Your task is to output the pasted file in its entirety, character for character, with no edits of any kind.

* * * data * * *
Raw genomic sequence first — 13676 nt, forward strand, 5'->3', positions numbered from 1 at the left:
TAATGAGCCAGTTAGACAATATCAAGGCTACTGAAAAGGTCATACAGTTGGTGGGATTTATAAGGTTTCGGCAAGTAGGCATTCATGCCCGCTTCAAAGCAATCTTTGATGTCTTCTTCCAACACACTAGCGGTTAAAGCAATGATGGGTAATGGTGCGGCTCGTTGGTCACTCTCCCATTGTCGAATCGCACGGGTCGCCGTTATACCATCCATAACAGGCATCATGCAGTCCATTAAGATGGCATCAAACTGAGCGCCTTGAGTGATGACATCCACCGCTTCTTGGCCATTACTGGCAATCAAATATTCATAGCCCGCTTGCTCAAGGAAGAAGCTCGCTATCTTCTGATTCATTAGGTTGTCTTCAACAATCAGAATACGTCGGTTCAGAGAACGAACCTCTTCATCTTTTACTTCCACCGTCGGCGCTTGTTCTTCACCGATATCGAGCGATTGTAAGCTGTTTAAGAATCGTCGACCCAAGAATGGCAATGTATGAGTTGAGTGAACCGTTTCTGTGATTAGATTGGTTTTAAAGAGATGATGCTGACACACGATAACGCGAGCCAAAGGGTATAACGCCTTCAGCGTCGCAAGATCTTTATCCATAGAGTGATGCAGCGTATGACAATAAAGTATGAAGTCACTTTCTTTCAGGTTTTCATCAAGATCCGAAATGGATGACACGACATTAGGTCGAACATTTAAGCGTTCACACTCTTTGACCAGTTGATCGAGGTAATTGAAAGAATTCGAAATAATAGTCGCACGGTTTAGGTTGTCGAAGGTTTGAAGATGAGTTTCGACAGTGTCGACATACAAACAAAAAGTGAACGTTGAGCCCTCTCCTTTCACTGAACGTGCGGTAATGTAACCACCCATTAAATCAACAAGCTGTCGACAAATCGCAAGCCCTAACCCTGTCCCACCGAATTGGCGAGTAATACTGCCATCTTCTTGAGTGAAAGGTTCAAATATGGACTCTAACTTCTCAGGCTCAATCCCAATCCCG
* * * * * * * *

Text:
Raw genomic sequence first — 13676 nt, forward strand, 5'->3', positions numbered from 1 at the left:
TAATGAGCCAGTTAGACAATATCAAGGCTACTGAAAAGGTCATACAGTTGGTGGGATTTATAAGGTTTCGGCAAGTAGGCATTCATGCCCGCTTCAAAGCAATCTTTGATGTCTTCTTCCAACACACTAGCGGTTAAAGCAATGATGGGTAATGGTGCGGCTCGTTGGTCACTCTCCCATTGTCGAATCGCACGGGTCGCCGTTATACCATCCATAACAGGCATCATGCAGTCCATTAAGATGGCATCAAACTGAGCGCCTTGAGTGATGACATCCACCGCTTCTTGGCCATTACTGGCAATCAAATATTCATAGCCCGCTTGCTCAAGGAAGAAGCTCGCTATCTTCTGATTCATTAGGTTGTCTTCAACAATCAGAATACGTCGGTTCAGAGAACGAACCTCTTCATCTTTTACTTCCACCGTCGGCGCTTGTTCTTCACCGATATCGAGCGATTGTAAGCTGTTTAAGAATCGTCGACCCAAGAATGGCAATGTATGAGTTGAGTGAACCGTTTCTGTGATTAGATTGGTTTTAAAGAGATGATGCTGACACACGATAACGCGAGCCAAAGGGTATAACGCCTTCAGCGTCGCAAGATCTTTATCCATAGAGTGATGCAGCGTATGACAATAAAGTATGAAGTCACTTTCTTTCAGGTTTTCATCAAGATCCGAAATGGATGACACGACATTAGGTCGAACATTTAAGCGTTCACACTCTTTGACCAGTTGATCGAGGTAATTGAAAGAATTCGAAATAATAGTCGCACGGTTTAGGTTGTCGAAGGTTTGAAGATGAGTTTCGACAGTGTCGACATACAAACAAAAAGTGAACGTTGAGCCCTCTCCTTTCACTGAACGTGCGGTAATGTAACCACCCATTAAATCAACAAGCTGTCGACAAATCGCAAGCCCTAACCCTGTCCCACCGAATTGGCGAGTAATACTGCCATCTTCTTGAGTGAAAGGTTCAAATATGGACTCTAACTTCTCAGGCTCAATCCCAATCCCG